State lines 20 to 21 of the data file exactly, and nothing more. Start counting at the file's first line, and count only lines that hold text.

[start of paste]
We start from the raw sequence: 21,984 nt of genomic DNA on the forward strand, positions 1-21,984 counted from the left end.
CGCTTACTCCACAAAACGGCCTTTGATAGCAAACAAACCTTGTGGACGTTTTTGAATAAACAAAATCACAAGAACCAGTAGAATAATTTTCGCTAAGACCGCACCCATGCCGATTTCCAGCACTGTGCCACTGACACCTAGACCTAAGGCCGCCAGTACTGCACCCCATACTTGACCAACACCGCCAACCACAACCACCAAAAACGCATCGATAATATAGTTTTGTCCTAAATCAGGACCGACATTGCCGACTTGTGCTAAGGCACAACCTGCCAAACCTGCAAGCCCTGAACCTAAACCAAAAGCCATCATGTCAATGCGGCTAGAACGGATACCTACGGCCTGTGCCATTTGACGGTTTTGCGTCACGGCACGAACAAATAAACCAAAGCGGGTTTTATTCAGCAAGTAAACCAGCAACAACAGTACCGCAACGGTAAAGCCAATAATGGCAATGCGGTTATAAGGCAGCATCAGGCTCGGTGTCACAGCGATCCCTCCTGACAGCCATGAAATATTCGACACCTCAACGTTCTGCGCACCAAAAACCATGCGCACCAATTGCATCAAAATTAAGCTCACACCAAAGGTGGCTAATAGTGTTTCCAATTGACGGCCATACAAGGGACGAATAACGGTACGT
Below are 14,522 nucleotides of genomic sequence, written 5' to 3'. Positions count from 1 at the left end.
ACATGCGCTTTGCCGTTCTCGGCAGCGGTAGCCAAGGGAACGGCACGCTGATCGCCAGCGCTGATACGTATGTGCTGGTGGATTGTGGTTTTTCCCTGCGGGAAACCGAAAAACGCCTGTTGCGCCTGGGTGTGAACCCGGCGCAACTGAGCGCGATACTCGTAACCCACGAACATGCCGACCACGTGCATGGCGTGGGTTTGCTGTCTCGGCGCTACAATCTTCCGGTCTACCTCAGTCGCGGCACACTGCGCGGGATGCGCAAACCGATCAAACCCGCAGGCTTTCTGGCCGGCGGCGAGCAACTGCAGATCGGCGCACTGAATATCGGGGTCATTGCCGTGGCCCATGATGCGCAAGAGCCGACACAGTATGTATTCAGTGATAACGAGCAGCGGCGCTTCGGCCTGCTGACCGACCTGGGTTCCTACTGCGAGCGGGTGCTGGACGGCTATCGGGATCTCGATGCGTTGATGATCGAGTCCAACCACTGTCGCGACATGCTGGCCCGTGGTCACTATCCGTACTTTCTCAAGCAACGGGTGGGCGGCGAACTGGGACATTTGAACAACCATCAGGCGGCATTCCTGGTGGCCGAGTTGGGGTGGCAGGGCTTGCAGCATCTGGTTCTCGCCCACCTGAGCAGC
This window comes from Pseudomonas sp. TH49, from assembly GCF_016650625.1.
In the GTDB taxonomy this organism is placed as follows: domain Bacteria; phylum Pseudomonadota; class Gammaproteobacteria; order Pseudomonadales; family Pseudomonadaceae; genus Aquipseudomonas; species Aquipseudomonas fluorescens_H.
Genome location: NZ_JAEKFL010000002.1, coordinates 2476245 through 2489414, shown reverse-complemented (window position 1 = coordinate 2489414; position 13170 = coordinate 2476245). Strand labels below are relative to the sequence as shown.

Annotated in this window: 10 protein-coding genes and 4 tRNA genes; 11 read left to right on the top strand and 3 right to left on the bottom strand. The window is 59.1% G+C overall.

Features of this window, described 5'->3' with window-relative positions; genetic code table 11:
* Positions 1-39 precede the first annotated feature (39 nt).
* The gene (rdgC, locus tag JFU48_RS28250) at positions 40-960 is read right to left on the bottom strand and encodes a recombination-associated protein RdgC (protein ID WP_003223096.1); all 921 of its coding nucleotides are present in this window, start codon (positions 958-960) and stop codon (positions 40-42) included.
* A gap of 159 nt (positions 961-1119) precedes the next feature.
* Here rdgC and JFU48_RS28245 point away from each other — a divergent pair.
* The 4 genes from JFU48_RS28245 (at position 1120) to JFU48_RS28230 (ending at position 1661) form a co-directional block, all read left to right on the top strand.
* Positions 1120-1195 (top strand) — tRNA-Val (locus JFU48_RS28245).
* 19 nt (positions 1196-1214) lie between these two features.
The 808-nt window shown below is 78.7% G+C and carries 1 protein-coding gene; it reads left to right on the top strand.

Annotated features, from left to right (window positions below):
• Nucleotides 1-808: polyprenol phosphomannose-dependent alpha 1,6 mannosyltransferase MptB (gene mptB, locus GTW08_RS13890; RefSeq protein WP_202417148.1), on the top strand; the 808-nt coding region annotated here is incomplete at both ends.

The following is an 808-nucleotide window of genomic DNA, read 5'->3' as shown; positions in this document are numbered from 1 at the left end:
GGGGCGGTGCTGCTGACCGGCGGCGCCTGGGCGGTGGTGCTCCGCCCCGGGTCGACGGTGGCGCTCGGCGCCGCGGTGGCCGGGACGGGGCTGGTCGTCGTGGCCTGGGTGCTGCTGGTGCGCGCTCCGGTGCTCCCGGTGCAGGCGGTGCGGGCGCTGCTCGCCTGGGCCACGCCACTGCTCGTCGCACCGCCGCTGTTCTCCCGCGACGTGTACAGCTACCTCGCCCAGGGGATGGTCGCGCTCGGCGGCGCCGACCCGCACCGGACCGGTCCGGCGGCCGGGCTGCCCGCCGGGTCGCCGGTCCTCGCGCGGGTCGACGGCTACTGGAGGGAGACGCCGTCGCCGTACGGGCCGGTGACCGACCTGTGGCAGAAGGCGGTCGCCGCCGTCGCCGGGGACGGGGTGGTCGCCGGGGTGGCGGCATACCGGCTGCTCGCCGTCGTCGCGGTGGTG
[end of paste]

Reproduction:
The following is an 808-nucleotide window of genomic DNA, read 5'->3' as shown; positions in this document are numbered from 1 at the left end:
GGGGCGGTGCTGCTGACCGGCGGCGCCTGGGCGGTGGTGCTCCGCCCCGGGTCGACGGTGGCGCTCGGCGCCGCGGTGGCCGGGACGGGGCTGGTCGTCGTGGCCTGGGTGCTGCTGGTGCGCGCTCCGGTGCTCCCGGTGCAGGCGGTGCGGGCGCTGCTCGCCTGGGCCACGCCACTGCTCGTCGCACCGCCGCTGTTCTCCCGCGACGTGTACAGCTACCTCGCCCAGGGGATGGTCGCGCTCGGCGGCGCCGACCCGCACCGGACCGGTCCGGCGGCCGGGCTGCCCGCCGGGTCGCCGGTCCTCGCGCGGGTCGACGGCTACTGGAGGGAGACGCCGTCGCCGTACGGGCCGGTGACCGACCTGTGGCAGAAGGCGGTCGCCGCCGTCGCCGGGGACGGGGTGGTCGCCGGGGTGGCGGCATACCGGCTGCTCGCCGTCGTCGCGGTGGTG